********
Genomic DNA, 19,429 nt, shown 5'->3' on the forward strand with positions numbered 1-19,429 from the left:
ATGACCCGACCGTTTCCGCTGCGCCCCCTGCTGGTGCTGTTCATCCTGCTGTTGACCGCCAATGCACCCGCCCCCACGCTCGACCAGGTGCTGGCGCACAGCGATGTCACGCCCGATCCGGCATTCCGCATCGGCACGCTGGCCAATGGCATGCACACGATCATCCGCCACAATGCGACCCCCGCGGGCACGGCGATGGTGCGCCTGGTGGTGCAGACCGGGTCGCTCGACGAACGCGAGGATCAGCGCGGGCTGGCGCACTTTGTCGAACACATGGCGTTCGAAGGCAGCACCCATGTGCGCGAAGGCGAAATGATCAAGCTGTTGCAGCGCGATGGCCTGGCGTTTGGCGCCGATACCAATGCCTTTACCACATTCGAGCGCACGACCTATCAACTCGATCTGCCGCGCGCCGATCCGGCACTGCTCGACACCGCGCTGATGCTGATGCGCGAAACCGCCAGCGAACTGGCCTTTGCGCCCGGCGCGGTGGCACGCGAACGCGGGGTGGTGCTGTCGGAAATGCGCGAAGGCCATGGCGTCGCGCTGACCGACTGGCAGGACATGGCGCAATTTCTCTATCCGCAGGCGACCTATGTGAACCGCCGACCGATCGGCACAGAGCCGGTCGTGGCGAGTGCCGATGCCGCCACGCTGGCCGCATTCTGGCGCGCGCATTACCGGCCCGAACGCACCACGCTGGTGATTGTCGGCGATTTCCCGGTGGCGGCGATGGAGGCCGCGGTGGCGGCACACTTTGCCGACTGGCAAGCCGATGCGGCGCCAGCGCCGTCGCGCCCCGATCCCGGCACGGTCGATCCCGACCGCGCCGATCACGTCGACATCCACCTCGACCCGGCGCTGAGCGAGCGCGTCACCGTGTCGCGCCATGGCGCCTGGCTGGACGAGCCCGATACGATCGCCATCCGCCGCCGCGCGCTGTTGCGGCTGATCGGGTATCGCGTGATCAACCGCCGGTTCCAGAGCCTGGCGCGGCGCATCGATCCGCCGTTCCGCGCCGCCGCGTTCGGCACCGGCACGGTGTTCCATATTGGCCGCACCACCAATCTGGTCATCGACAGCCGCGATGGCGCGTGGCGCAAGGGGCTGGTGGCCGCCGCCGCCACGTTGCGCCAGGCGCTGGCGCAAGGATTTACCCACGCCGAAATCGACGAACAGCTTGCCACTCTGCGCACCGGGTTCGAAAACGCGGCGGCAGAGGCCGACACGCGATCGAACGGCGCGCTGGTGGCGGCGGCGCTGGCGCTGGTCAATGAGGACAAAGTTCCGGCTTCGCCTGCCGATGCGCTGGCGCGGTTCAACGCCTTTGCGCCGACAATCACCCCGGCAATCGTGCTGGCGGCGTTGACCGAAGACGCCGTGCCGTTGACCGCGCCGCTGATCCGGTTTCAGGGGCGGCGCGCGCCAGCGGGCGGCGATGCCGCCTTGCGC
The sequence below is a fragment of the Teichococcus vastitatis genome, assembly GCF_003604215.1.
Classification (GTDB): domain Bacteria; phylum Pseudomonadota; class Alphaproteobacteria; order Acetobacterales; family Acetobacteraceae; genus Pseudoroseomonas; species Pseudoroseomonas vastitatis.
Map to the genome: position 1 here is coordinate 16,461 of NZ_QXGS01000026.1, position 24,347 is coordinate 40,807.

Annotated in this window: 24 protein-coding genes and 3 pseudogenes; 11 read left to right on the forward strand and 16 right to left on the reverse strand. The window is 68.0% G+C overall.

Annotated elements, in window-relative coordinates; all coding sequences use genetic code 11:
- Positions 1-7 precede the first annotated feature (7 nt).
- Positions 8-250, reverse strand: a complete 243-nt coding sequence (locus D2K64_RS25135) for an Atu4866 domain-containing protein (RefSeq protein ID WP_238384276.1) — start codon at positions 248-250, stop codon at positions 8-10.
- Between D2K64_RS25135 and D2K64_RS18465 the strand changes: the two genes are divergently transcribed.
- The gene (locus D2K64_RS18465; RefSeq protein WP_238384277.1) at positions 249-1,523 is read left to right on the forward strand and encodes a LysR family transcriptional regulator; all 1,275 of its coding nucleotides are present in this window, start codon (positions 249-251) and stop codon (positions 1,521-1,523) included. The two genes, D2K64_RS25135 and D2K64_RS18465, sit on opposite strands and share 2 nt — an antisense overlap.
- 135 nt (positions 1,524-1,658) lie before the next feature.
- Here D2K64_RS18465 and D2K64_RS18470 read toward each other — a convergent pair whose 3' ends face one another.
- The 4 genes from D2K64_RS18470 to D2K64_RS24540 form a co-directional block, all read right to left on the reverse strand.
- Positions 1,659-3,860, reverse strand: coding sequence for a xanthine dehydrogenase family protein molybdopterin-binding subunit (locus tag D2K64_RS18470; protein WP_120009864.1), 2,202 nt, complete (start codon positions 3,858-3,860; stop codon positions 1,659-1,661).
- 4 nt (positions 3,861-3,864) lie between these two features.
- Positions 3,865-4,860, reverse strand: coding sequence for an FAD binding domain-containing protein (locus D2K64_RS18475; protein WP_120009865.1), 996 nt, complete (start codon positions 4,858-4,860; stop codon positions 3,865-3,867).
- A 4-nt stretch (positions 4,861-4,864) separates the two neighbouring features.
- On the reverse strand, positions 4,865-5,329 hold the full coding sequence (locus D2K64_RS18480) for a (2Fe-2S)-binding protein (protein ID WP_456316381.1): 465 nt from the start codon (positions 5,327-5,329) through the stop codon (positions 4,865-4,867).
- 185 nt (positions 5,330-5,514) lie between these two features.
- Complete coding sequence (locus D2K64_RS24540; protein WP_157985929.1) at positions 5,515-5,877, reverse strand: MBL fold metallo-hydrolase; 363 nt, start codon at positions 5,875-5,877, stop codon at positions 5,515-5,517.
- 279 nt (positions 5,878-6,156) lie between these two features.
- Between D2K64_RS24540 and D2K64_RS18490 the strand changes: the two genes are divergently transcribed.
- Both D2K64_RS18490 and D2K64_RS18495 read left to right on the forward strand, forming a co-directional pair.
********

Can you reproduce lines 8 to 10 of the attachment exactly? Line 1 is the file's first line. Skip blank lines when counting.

- Positions 1-7 precede the first annotated feature (7 nt).
- Positions 8-250, reverse strand: a complete 243-nt coding sequence (locus D2K64_RS25135) for an Atu4866 domain-containing protein (RefSeq protein ID WP_238384276.1) — start codon at positions 248-250, stop codon at positions 8-10.
- Between D2K64_RS25135 and D2K64_RS18465 the strand changes: the two genes are divergently transcribed.